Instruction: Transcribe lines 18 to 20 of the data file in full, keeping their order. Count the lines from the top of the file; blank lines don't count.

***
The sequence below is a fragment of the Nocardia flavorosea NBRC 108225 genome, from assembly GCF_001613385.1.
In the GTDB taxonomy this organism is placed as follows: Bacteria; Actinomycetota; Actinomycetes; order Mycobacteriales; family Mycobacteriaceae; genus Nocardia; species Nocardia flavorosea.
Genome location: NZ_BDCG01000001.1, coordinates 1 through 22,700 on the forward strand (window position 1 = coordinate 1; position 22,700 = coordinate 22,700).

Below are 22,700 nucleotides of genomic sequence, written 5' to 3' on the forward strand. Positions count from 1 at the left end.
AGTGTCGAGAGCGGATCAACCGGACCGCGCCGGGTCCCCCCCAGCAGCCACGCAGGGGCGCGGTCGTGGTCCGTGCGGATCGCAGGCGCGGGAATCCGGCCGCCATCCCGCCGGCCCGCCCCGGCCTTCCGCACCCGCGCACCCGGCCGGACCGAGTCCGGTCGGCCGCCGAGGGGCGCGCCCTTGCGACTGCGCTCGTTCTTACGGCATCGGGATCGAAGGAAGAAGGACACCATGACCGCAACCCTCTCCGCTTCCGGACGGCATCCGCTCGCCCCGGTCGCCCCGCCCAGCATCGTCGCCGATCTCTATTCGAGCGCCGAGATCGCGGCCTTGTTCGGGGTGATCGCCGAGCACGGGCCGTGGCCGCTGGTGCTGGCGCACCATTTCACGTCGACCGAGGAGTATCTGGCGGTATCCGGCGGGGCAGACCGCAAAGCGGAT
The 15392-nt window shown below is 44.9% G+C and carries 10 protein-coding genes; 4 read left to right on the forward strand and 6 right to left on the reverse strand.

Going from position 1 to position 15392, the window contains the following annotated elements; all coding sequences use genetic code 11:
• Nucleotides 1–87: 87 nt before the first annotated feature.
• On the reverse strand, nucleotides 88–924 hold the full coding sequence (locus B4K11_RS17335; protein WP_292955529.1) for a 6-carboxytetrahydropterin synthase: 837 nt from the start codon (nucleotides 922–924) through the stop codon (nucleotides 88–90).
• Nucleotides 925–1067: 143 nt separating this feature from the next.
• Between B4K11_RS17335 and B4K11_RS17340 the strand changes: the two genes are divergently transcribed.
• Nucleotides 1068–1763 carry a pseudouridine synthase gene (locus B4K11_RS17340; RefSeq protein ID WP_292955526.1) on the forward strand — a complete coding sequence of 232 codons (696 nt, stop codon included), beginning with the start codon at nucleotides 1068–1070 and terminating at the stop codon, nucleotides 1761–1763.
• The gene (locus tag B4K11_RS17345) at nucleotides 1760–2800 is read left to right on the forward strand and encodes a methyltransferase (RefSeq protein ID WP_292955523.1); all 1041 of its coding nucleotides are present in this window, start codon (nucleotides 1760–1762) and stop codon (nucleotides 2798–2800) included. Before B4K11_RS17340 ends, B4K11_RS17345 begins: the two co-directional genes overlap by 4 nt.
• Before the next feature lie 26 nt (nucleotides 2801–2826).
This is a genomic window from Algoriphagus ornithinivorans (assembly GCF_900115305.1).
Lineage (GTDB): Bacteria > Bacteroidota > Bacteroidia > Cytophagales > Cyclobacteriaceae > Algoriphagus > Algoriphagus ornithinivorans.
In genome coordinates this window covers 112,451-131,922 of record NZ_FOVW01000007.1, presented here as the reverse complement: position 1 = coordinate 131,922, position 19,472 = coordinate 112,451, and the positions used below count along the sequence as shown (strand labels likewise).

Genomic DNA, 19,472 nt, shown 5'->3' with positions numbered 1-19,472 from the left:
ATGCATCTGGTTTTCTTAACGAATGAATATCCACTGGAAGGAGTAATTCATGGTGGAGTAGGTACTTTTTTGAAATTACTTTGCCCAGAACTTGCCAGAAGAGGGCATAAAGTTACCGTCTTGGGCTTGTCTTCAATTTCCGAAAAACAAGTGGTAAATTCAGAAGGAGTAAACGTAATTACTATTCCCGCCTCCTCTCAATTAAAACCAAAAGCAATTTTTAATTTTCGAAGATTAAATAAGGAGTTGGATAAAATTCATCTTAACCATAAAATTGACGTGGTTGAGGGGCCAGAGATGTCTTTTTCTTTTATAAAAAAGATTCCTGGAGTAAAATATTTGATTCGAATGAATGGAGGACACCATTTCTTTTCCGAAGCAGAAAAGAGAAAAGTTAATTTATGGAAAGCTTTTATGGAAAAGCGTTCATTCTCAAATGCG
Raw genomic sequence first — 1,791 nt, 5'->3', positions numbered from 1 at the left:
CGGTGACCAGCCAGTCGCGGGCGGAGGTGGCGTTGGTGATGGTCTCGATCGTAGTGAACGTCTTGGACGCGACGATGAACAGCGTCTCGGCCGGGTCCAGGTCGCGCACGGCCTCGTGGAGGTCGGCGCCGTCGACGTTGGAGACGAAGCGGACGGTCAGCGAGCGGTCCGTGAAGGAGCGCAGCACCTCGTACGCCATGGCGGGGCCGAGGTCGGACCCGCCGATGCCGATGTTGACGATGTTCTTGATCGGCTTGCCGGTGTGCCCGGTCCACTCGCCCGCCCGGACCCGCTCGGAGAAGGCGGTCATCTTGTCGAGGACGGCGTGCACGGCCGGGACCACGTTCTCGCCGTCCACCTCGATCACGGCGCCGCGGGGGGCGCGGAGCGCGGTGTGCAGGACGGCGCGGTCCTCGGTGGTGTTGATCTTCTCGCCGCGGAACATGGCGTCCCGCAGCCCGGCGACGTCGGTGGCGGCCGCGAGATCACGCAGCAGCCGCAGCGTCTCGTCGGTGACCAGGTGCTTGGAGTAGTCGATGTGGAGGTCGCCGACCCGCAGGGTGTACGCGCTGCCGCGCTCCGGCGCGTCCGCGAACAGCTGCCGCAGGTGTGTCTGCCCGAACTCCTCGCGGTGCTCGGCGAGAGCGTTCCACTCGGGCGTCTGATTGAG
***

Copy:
Genomic DNA, 19,472 nt, shown 5'->3' with positions numbered 1-19,472 from the left:
ATGCATCTGGTTTTCTTAACGAATGAATATCCACTGGAAGGAGTAATTCATGGTGGAGTAGGTACTTTTTTGAAATTACTTTGCCCAGAACTTGCCAGAAGAGGGCATAAAGTTACCGTCTTGGGCTTGTCTTCAATTTCCGAAAAACAAGTGGTAAATTCAGAAGGAGTAAACGTAATTACTATTCCCGCCTCCTCTCAATTAAAACCAAAAGCAATTTTTAATTTTCGAAGATTAAATAAGGAGTTGGATAAAATTCATCTTAACCATAAAATTGACGTGGTTGAGGGGCCAGAGATGTCTTTTTCTTTTATAAAAAAGATTCCTGGAGTAAAATATTTGATTCGAATGAATGGAGGACACCATTTCTTTTCCGAAGCAGAAAAGAGAAAAGTTAATTTATGGAAAGCTTTTATGGAAAAGCGTTCATTCTCAAATGCG
Raw genomic sequence first — 1,791 nt, 5'->3', positions numbered from 1 at the left: